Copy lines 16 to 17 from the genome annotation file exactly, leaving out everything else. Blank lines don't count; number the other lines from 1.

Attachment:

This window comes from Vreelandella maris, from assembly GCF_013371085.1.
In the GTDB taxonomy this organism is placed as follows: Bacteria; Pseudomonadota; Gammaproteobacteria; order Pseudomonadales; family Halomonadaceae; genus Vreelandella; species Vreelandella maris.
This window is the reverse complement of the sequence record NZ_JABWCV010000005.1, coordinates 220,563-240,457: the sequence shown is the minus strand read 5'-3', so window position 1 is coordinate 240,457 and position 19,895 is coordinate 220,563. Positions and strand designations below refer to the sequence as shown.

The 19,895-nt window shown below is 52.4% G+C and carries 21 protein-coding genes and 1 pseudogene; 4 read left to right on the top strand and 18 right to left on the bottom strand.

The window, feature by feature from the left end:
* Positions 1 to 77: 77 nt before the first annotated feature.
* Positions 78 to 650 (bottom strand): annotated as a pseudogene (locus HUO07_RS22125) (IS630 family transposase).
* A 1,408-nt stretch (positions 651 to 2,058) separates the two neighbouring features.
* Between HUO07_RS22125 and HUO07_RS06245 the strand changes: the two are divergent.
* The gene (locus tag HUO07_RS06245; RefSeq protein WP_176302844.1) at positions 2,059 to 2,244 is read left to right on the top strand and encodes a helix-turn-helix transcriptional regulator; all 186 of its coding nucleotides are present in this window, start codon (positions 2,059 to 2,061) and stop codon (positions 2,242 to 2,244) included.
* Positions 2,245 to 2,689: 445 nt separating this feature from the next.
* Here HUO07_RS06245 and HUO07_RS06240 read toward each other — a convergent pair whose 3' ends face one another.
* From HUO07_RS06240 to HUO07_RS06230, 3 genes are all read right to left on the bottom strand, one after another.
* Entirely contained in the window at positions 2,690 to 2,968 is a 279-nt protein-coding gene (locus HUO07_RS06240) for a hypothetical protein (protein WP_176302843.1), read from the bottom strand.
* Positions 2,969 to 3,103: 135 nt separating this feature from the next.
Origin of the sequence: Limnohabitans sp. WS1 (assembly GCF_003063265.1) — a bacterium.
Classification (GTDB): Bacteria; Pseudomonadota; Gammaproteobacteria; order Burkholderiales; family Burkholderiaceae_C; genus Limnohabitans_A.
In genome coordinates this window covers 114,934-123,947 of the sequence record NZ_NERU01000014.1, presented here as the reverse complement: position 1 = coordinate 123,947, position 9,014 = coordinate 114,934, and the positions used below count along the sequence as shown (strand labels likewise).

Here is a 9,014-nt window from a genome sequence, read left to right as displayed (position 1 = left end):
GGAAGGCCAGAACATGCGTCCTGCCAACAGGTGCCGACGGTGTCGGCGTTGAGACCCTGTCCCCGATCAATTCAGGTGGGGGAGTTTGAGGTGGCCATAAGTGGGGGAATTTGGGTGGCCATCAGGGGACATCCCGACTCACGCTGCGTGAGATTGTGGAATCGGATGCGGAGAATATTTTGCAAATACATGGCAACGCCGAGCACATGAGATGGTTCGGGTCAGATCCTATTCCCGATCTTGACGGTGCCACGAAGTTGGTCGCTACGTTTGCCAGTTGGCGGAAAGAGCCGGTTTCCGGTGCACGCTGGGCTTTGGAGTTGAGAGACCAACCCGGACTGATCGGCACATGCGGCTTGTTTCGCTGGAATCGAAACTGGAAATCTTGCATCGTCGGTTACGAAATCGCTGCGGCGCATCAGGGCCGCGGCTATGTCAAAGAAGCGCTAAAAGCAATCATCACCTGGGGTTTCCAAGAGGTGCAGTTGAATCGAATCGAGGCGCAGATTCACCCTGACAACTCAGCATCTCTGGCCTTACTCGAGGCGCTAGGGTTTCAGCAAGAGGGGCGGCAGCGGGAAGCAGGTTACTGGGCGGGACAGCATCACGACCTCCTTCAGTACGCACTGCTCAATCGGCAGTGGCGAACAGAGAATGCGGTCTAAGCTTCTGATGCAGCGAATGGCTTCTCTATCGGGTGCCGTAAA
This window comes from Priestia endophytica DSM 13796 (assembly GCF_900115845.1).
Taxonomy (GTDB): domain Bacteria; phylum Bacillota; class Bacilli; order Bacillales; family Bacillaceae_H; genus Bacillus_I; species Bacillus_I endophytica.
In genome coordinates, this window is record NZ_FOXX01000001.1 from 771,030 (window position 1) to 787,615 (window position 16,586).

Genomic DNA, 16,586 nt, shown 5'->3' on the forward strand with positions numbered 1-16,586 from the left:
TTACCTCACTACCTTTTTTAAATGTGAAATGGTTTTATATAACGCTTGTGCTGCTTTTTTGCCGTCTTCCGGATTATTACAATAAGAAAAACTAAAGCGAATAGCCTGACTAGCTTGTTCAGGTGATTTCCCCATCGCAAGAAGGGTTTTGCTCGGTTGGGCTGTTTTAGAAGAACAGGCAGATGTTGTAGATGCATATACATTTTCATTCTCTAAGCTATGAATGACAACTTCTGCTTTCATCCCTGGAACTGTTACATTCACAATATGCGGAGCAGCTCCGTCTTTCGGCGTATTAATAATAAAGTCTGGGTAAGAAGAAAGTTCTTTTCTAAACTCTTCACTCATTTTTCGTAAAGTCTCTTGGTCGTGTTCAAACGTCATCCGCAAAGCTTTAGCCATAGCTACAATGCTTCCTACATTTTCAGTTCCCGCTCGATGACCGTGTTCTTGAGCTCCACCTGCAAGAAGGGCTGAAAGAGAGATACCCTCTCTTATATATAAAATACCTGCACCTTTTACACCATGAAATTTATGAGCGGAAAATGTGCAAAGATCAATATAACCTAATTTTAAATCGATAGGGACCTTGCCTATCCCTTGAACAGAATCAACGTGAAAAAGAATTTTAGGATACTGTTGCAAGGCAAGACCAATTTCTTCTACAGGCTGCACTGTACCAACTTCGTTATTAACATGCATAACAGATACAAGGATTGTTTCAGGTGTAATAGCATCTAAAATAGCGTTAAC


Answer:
Origin of the sequence: Limnohabitans sp. WS1 (assembly GCF_003063265.1) — a bacterium.
Classification (GTDB): Bacteria; Pseudomonadota; Gammaproteobacteria; order Burkholderiales; family Burkholderiaceae_C; genus Limnohabitans_A.